3. DNA Extraction - Lesson Plan

Lesson Plan

  1. Have students write down a few sentences to describe what DNA is and what they think DNA looks like. After this lab or the series of DNA modeling activities, they will come back to this naive description to revise their answers with a more scientific one.
  2. Draw a diagram on the board showing DNA (as a long tangled thread) within the nucleus of a cell. Label the DNA, nucleus, cell membrane, and cell wall. Remind (or teach) students about basic cell structure.
  3. Tell students that they will be extracting the DNA from a strawberry and will then be able to look at the DNA. Briefly describe the process explaining the purpose of each of the steps.
  4. Pass out ziplock bags and strawberries. Tell students there are strawberries to eat after the lab is cleaned up.
  5. Students should put the strawberry in the bag, squeeze out most of the air and seal the bag. The strawberry can then be crushed into juice and pulp. Try to squish all of the chunks into an even, smooth puree. Warn students not to pound the strawberry on the table or risk the bag bursting and getting strawberry pulp all over themselves and the classroom.
  6. Next, open the bag and add 10 ml of extraction buffer (approximately 10 eyedroppers full). Seal the bag again and gently mix the strawberry juice with the extraction buffer. Warn students not to mix too vigorously or it will generate a lot of bubbles and can’t be filtered effectively. Use a gentle tilting back and forth motion while lightly squeezing the bag.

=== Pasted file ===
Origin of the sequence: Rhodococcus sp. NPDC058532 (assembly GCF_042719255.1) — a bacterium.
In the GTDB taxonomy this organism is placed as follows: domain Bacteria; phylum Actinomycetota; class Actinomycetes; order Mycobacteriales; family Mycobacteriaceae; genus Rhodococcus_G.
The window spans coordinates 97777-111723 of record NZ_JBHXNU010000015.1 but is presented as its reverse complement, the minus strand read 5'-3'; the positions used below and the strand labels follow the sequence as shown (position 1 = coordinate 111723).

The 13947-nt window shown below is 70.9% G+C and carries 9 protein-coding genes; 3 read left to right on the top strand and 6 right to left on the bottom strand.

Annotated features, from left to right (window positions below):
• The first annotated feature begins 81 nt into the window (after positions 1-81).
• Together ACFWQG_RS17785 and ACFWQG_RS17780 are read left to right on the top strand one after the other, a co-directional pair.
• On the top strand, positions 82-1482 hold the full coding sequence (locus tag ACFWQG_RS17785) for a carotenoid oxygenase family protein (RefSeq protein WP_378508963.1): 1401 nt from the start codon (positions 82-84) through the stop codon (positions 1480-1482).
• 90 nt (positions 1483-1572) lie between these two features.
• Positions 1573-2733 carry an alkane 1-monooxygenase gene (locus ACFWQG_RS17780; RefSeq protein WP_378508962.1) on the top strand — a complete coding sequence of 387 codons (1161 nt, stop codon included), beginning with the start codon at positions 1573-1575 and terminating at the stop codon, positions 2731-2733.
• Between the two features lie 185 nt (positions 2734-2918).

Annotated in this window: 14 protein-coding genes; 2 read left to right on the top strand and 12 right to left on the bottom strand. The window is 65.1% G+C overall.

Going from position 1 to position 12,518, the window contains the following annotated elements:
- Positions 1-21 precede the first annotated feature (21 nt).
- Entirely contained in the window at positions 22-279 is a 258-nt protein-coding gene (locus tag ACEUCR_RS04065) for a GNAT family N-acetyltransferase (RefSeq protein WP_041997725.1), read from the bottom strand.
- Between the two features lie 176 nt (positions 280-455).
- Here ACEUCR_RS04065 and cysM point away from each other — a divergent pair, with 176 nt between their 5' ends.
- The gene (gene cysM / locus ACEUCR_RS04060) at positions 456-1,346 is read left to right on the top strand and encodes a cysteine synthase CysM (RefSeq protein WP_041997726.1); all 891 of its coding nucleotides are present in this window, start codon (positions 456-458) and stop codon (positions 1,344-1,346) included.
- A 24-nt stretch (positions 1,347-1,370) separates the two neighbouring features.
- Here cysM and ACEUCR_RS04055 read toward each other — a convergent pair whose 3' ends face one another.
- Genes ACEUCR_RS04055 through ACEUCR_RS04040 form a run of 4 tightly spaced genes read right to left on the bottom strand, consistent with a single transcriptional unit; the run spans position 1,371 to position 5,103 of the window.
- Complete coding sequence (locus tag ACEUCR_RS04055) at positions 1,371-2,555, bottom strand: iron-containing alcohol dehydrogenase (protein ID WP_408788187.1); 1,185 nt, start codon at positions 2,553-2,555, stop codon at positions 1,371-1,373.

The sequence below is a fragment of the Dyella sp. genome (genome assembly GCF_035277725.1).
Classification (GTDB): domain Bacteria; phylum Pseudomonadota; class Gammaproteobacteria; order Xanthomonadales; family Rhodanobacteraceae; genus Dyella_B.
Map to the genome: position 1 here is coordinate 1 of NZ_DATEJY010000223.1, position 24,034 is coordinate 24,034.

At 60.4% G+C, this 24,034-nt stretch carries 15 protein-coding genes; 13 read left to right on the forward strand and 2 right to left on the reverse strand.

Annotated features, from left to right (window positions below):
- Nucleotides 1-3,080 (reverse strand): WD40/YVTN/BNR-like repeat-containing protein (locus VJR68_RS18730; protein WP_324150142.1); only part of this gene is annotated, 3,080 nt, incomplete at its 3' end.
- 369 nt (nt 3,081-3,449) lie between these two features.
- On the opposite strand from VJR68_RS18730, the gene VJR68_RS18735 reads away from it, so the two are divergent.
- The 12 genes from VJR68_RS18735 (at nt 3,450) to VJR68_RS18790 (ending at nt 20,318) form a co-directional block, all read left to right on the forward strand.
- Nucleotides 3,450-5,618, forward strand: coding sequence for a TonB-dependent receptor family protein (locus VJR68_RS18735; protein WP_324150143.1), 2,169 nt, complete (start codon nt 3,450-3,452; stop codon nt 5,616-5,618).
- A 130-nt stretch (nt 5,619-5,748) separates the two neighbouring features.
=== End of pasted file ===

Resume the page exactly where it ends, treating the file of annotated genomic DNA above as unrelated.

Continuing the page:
7. Set up a filtration system. I had students wrap a paper towel around their finger then put their paper-wrapped finger into the mouth of the 15 ml tube or 5 oz cup. When you remove your finger, the paper towel should form a well into which the strawberry juice can be poured.
  8. Carefully pour the extract into the well in the paper towel. Allow the juice to filter through the towel into the container below. Let it drip for 3-5 minutes. Do not squeeze the towel or you will create lots of bubbles, disrupting the interface needed in the next step.
  9. The paper towels can be put inside the ziplock bags and thrown away.
  10. Carefully transfer liquid from the 15 ml tube or cup into the clear test tube until the test tube is about a third full.
  11. Slowly add 3 ml (3 eye droppers full) of ice cold alcohol to the test tube. The alcohol should be added so that it trickles down the side of the tube before pooling on top of the strawberry extract. You should end up with a red bottom layer and a clear top layer.
  12. Have the students make observations of anything going on in the clear alcohol layer. You may wish to have students write down observations at this point.
  13. After 2-3 minutes, a skewer or stirring rod can be inserted into the tube and gently swirled around. This will spool the DNA around the stick. The DNA can be pulled out of the tube and stored in a microcentrifuge tube filled with some alcohol. Students may safely touch the DNA although the DNA should NOT be tasted under any circumstances.
  14. By trapping a piece of string in the lid of the microcentrifuge tube, students can wear their DNA home as a necklace.
  15. Have students clean up their areas. Nicely cleaned tables and washed hands may be rewarded with a piece of strawberry to eat.